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We’re all science communicators. Here’s how to do it better

Jen Heemstra on how to help those around you separate facts from myths

by Jen Heemstra, special to C&EN
November 4, 2020 | A version of this story appeared in Volume 98, Issue 43

Illustration of a group of people talking to one another.
Credit: C&EN/Shutterstock
Scientists can help stop the spread of misinformation.

Living through a pandemic has resulted in phrases like RT-PCR, immune response, and aerosolized droplets becoming part of the regular vocabulary for a portion of the population. It has also underscored the important role that we all have to play as scientists in communicating science to the public. As research related to COVID-19 has moved forward at unprecedented rates, misinformation has also multiplied and spread at a terrifying pace. And no matter where you stand politically, all of this happening in an election year for the US further underscores the ways in which science has become an increasingly partisan issue.

Did I mention that the holidays are also approaching? While gatherings of family and friends may look different this year, you may still be anticipating a challenging conversation over a holiday meal with someone who has different viewpoints from yours.

Our situation comes with innumerable challenges. However, it also provides an opportunity for scientists to make a powerful contribution to society and demonstrate the value of science education. Whether or not you are engaging in research directly related to COVID-19, you can help those around you separate facts from myths, interpret the data that are available, and make better-informed decisions.

This realization occurred to me this spring. As positive cases of COVID-19 were just starting to appear in the US, I found myself talking to my physical therapist about the virus and potential treatments. Although I don’t work in drug development, I understand enough of the chemistry to know how nucleoside analogs such as the drug remdesivir function. I excitedly explained how viruses are sloppier than normal human cells when replicating their genomes and how researchers can capitalize on this to make drugs. A few days later, I found myself having a similar conversation with my mom. I wasn’t in a place to predict the efficacy of any drug, but I could at least explain why antivirals like remdesivir had a shot at working, while hydroxychloroquine was less promising. After these two conversations, it struck me that I could also share this knowledge with a broader population on social media.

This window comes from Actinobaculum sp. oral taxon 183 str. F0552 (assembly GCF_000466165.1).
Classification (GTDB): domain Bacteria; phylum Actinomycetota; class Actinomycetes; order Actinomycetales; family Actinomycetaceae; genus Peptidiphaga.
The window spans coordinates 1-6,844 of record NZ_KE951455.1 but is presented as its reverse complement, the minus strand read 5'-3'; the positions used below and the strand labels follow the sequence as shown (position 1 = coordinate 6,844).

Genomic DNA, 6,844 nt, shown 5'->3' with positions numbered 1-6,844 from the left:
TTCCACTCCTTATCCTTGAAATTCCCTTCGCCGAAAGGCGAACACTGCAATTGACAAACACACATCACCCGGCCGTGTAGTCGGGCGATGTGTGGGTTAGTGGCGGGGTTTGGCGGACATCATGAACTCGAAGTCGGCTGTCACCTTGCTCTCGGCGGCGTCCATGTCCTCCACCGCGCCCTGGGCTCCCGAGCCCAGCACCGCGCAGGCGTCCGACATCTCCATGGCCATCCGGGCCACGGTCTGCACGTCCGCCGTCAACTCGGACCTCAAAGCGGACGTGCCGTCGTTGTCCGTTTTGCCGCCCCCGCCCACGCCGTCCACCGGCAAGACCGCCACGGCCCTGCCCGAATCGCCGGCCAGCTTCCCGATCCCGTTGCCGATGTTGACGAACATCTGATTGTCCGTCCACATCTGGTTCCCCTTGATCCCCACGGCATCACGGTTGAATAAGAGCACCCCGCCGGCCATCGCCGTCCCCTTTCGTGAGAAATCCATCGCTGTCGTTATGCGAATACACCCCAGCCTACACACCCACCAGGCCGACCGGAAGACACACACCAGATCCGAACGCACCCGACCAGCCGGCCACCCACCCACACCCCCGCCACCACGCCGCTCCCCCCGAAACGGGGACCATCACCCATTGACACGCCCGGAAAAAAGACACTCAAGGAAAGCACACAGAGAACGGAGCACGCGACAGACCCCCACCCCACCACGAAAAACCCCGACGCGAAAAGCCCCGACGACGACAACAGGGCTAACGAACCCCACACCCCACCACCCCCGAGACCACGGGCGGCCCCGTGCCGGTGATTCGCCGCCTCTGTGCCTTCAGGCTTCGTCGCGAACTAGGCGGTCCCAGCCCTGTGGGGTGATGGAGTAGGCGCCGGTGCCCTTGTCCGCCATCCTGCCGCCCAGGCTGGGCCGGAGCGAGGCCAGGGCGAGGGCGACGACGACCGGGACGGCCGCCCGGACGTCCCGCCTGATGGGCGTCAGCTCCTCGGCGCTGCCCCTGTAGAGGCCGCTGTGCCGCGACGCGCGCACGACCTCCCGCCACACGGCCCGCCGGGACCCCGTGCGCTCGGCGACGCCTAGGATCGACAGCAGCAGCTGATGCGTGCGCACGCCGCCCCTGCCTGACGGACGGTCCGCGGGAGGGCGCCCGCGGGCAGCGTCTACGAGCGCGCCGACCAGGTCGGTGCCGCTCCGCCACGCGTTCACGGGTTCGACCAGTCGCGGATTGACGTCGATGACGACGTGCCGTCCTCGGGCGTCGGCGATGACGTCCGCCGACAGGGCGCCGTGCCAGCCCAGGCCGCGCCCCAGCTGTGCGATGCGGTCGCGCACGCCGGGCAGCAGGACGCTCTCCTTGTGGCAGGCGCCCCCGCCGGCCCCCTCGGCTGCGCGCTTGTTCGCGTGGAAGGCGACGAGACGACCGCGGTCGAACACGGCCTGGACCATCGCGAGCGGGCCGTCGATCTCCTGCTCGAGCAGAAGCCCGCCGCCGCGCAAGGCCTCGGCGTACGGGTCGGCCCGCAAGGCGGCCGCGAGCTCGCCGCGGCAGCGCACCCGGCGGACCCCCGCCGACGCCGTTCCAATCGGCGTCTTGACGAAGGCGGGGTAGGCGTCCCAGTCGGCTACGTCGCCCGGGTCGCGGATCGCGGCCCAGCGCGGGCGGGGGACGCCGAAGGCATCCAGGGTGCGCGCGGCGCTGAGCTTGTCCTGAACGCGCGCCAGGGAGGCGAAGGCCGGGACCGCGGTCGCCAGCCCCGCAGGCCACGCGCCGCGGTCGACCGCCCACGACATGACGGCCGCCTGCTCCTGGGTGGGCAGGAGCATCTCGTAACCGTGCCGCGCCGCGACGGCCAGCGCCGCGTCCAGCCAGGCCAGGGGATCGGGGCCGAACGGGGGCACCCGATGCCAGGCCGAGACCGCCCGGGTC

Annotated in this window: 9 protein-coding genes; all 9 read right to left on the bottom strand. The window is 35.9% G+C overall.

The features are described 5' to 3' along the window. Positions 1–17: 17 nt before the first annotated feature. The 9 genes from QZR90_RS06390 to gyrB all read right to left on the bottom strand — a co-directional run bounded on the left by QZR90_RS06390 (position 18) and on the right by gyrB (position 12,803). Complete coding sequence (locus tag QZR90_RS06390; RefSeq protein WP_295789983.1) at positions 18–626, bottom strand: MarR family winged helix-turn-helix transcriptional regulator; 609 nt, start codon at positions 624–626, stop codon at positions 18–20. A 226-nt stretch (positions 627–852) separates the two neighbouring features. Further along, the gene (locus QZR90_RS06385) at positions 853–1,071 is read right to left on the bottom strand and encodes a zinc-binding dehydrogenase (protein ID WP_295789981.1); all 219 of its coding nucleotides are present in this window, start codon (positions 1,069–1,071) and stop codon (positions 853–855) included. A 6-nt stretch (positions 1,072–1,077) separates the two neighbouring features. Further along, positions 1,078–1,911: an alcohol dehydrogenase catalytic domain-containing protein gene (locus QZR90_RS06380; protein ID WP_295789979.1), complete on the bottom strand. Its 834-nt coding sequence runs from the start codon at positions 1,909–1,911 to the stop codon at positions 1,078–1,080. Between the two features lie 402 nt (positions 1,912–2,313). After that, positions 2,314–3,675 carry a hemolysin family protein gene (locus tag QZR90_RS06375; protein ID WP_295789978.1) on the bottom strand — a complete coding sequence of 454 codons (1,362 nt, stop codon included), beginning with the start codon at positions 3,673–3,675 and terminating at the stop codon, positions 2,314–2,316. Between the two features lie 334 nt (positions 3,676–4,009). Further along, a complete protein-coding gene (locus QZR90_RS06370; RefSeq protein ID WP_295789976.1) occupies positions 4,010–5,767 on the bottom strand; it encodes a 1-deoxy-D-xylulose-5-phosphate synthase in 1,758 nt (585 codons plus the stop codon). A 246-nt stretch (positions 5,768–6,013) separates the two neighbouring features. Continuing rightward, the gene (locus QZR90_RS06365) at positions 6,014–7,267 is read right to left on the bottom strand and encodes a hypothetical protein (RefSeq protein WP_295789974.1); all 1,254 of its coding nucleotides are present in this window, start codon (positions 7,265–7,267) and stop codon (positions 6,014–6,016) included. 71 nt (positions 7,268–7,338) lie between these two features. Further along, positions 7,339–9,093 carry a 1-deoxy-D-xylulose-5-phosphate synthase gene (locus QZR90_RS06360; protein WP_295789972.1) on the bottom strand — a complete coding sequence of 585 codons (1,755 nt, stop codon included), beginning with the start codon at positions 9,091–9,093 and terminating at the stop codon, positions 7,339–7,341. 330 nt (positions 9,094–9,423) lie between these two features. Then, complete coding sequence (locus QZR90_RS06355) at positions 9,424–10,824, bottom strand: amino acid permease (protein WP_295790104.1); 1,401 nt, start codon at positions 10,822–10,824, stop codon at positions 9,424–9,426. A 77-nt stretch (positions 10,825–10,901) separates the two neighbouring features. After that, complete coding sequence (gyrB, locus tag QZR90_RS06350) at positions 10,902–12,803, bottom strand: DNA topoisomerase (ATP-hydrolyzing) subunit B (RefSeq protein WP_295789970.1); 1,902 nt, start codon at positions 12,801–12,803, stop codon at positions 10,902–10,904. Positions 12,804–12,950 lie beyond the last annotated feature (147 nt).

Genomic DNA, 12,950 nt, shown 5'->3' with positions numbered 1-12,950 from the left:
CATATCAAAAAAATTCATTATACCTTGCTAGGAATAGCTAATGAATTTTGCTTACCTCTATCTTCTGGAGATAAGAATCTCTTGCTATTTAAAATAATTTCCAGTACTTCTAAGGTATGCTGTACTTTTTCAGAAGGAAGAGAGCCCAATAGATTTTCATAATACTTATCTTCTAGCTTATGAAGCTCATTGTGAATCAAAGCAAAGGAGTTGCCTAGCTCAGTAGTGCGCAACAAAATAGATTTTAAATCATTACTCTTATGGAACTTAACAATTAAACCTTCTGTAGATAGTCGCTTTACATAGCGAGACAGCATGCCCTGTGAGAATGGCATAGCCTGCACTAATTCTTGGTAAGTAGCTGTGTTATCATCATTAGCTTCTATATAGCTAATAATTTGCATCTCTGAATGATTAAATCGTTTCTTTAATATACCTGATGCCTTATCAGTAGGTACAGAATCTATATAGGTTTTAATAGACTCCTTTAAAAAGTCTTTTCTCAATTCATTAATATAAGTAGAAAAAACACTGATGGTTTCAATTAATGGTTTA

Science communication is a skill that takes practice to develop, and I am still learning and growing. The stakes couldn’t be higher, but the important part is that any scientist can build this capability to communicate effectively.

A good first step in science communication is understanding your audience. Recognize that people who have limited science knowledge aren’t any less smart than you; they just have expertise in different areas. Approach each conversation assuming that the person you are talking with is curious and wants to learn. You may be proven wrong, but you’re unlikely to be heard by anyone if you don’t start from this place of mutual respect.

Think about what your audience knows, and start there. Explaining a scientific concept is a bit like climbing a ladder—you can move from simple to more complex, but you can’t bring anyone with you if they can’t grasp the first rung. Analogies can be a particularly effective way to provide that first rung. If you can relate the science you are about to explain to something that people already know about, they are more likely to understand and to want to learn more.

It’s also important to think about what is most critical for people to understand and what is not necessary. For example, you can help someone understand how an antiviral drug works without diving into the details of polyacrylamide gel electrophoresis images and crystal structures.

Another important step is to own your expertise. You may feel hesitant to talk about a topic that doesn’t perfectly align with your specific area of research specialization. However, it’s important to recognize that even if you work in an adjacent field, you have access to much more information on the topic than does most of the public. Additionally, you have expertise in how to find reliable information. In areas where you’re not equipped to interpret the primary scientific literature on a topic, you know how to access a commentary or perspective article in a reputable scientific journal, read and digest that, and then share the information with others. And it’s OK to not have all the answers. Even if you can only partially explain something before you hit the limit of your understanding, you are likely to be able to help someone gain more accurate information than they would get from a potentially dubious rumor on social media.

Above all, remember that every conversation matters. Whether you have a big stage or you’re having a casual chat over your next holiday dinner, you can have a huge impact on the lives of those around you.

Jen Heemstra is an associate professor of chemistry at Emory University who shares advice on Twitter at @jenheemstra. Find all her columns for C&EN and ask her questions at

Views expressed are those of the author and not necessarily those of C&EN or ACS..



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